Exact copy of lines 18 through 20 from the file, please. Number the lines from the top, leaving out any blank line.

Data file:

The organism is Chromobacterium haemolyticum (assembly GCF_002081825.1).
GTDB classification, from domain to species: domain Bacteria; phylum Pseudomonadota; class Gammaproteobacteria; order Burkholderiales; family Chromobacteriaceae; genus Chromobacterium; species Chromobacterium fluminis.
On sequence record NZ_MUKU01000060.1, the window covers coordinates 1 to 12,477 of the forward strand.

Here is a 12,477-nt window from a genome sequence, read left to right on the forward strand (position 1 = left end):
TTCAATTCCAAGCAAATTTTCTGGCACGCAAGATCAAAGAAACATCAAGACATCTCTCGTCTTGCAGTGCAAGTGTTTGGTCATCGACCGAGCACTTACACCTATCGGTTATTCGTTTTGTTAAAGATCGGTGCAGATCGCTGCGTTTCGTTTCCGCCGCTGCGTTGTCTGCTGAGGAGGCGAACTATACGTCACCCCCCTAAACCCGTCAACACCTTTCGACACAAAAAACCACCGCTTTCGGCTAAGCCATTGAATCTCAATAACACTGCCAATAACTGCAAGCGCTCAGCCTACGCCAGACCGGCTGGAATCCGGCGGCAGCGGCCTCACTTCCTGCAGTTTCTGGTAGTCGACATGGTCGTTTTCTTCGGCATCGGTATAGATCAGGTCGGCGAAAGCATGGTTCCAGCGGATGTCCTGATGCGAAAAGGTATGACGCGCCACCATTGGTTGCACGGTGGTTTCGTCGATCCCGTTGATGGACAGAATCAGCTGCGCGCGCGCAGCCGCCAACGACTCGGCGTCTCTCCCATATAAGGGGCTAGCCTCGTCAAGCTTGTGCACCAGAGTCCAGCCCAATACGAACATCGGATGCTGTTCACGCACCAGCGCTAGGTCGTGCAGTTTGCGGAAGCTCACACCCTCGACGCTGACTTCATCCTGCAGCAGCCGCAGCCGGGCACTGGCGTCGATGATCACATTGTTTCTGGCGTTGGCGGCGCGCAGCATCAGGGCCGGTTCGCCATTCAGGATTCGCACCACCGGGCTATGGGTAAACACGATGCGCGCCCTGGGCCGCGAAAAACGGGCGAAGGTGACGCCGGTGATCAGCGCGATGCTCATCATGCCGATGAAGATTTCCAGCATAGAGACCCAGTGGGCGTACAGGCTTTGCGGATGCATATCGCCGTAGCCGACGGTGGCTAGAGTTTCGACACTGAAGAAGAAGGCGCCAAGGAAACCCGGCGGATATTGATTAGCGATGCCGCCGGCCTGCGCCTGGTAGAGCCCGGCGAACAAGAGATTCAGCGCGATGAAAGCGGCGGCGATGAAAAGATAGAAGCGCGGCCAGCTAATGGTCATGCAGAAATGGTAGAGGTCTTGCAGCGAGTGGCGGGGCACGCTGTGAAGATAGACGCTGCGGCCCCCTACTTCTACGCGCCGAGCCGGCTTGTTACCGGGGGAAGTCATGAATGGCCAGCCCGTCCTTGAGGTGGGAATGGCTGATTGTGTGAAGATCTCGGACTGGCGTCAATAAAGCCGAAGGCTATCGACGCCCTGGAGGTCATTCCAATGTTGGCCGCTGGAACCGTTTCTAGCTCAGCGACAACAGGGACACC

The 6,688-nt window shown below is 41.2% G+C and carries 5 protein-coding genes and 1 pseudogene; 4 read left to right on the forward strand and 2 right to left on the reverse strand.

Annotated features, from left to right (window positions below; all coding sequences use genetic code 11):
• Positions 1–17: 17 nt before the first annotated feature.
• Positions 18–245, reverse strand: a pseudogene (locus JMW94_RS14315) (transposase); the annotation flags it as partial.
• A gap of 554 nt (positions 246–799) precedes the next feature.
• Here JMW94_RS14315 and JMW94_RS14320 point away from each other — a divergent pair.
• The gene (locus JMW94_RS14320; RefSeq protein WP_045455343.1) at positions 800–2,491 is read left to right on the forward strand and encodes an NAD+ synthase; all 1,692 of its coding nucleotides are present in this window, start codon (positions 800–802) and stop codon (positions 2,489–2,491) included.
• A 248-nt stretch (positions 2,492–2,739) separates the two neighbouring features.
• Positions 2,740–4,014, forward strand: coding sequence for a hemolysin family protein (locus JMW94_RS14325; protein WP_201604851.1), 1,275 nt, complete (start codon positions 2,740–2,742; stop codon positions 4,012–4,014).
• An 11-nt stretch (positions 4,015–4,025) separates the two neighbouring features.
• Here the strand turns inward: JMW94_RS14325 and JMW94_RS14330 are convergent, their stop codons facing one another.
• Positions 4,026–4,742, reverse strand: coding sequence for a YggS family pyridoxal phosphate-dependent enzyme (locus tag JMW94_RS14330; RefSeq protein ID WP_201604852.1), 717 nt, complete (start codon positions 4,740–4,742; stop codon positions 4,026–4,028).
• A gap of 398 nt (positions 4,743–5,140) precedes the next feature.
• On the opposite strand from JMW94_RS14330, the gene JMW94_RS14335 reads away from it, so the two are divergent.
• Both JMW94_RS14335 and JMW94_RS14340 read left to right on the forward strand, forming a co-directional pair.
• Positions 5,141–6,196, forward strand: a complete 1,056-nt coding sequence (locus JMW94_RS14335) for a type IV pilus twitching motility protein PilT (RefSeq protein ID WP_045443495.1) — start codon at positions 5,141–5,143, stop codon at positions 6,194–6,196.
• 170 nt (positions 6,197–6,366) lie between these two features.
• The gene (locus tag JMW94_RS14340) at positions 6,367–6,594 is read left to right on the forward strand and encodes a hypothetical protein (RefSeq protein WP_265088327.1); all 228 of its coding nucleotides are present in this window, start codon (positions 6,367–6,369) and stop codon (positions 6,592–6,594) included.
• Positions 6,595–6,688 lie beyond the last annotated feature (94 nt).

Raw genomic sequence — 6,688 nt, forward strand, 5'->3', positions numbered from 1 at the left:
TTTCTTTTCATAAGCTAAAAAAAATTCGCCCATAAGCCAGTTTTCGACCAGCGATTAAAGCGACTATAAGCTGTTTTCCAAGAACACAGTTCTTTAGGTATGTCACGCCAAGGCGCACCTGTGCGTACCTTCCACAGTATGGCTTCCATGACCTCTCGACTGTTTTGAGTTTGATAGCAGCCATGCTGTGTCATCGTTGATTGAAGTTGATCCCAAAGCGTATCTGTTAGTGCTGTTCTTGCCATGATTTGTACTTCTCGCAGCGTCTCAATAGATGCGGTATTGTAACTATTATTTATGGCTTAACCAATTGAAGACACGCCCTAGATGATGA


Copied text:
• A gap of 398 nt (positions 4,743–5,140) precedes the next feature.
• On the opposite strand from JMW94_RS14330, the gene JMW94_RS14335 reads away from it, so the two are divergent.
• Both JMW94_RS14335 and JMW94_RS14340 read left to right on the forward strand, forming a co-directional pair.